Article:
"The Republic of Z: Putin’s Hyperreal War"
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Nathan Goldstone, PhD Candidate, Department of Slavic Languages and Literatures, Harvard University.
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Panagiotis Roilos, Faculty Associate. George Seferis Professor of Modern Greek Studies, Department of the Classics; Professor of Comparative Literature, Department of Comparative Literature, Harvard University.
Dimitrios Yatromanolakis, Associate Professor, Department of Classics, Department of Anthropology, and the Humanities Center, The Johns Hopkins University.
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This past spring, as Western commentators first struggled to explain Russia’s newest military invasion of Ukraine, much was made of Putin’s false sense of history. However, it cannot merely be said that (as one Washington Post article has it) Putin “gets the history wrong.” Rather, his revisionist arguments are in keeping with the weakening of historicity by which Fredric Jameson defines postmodern cultural logic. In Putin’s use, history loses all sense of linearity; instead, it becomes a storehouse of models and images that, when produced and rearranged, simulate a glorified past, one allegedly lost but in fact imagined.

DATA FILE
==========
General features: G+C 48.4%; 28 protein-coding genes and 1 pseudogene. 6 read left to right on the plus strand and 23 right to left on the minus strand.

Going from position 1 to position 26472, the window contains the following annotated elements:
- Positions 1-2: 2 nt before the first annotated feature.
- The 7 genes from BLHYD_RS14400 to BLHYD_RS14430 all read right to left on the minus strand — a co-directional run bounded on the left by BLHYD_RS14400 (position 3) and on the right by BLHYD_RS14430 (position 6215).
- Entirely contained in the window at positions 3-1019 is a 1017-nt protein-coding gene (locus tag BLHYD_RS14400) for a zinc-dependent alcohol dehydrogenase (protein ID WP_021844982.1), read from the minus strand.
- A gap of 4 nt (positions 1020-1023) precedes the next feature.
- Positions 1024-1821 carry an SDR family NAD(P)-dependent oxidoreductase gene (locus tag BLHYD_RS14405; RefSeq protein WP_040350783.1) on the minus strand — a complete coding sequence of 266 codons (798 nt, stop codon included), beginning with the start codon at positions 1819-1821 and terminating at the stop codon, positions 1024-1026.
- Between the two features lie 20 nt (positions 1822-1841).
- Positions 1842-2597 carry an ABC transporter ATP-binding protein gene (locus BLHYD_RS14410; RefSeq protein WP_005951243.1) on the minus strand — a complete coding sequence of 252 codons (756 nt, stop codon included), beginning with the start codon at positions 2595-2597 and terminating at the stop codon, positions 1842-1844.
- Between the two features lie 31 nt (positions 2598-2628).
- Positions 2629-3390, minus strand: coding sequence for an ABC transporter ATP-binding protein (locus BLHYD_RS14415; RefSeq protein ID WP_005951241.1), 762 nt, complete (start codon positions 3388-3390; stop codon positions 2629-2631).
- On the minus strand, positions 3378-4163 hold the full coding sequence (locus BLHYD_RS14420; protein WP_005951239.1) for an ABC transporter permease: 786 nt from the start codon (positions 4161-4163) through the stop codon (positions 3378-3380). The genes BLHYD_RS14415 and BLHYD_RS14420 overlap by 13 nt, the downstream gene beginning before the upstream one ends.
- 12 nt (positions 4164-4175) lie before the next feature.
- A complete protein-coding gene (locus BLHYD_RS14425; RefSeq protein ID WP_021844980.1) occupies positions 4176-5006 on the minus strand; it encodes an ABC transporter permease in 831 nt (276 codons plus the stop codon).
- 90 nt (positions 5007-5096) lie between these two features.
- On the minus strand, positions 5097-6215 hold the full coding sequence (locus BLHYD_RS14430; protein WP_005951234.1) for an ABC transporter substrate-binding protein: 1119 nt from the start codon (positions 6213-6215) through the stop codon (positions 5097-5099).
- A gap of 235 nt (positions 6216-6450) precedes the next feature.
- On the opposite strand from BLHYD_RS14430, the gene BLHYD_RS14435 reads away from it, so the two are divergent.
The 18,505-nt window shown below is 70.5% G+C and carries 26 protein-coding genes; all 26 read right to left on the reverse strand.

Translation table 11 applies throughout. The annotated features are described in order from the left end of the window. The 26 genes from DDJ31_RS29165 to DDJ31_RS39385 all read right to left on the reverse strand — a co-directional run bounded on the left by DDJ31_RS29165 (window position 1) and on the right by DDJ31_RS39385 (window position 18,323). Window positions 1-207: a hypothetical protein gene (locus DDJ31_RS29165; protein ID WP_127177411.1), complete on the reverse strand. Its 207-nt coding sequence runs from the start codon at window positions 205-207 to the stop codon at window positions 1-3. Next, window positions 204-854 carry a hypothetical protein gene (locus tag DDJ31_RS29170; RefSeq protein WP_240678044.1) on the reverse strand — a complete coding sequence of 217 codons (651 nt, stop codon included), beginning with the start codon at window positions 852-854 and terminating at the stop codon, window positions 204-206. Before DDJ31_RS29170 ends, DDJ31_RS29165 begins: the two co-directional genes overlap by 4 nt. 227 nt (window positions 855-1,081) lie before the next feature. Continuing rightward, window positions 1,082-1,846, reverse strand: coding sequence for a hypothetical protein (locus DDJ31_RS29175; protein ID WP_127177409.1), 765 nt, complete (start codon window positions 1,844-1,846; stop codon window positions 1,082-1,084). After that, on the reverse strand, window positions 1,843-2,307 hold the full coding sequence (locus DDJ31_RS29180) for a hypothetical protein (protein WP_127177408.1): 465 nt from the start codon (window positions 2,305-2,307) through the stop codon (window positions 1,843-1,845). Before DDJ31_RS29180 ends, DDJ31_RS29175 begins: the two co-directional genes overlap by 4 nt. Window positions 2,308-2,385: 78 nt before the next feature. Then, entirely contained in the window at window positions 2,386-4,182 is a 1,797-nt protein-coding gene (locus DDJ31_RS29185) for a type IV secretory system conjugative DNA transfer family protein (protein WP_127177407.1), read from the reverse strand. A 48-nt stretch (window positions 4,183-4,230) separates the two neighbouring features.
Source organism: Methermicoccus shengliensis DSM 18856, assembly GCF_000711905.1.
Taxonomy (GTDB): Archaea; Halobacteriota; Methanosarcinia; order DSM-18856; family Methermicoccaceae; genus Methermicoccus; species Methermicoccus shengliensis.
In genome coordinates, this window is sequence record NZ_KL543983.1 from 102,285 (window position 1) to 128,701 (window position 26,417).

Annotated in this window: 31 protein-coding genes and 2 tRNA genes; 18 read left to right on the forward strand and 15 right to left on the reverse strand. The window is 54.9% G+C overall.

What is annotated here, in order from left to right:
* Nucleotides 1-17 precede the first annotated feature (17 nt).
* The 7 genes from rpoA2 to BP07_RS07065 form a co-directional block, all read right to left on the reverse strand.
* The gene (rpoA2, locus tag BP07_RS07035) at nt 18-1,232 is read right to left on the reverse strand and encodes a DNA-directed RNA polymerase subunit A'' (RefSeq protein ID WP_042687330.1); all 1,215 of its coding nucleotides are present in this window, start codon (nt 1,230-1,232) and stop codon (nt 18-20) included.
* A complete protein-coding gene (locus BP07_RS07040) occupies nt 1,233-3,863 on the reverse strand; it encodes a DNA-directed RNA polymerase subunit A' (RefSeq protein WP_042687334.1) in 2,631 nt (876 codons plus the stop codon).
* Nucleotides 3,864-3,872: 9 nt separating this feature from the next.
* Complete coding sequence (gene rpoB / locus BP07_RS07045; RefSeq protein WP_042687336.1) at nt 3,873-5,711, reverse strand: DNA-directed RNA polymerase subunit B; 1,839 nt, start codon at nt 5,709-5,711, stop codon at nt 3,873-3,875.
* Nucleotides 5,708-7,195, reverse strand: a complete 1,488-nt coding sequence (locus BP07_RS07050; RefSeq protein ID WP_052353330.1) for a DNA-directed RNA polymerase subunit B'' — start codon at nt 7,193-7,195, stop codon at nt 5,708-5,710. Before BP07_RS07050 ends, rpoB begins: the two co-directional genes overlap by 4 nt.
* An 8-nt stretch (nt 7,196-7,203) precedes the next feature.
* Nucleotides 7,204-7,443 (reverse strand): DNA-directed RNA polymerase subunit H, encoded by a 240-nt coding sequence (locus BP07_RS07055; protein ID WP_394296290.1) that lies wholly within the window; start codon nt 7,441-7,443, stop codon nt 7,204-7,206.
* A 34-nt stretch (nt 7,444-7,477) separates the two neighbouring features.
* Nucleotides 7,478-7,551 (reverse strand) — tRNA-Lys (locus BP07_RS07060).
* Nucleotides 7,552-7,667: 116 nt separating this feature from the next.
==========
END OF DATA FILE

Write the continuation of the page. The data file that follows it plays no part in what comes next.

In the present paper, I outline several instances in which Putin has wielded this storehouse to enact or reflect his ideal conception of the Russian state, one knitted from various historical and mythological fabrics. I then compare his actions and arguments theorizations of “hyperreality,” most notably Jean Baudrillard’s essay “The Precession of Simulacra.” Putin’s mission in Ukraine can be said to be restorative or historically oriented only insofar as the past relates to this ideal conception. A more accurate description of his purpose is the replacement of Russia with a hyperreal iteration of itself, that is, an ideal simulacrum that does not restore any single past, but rather encompasses all national myths beyond their origins in time or space. This, in turn, has revealed certain limitations of Baudrillard’s and others’ theorizations, particularly in relation to the potential of hyperreal constructions in an authoritarian context.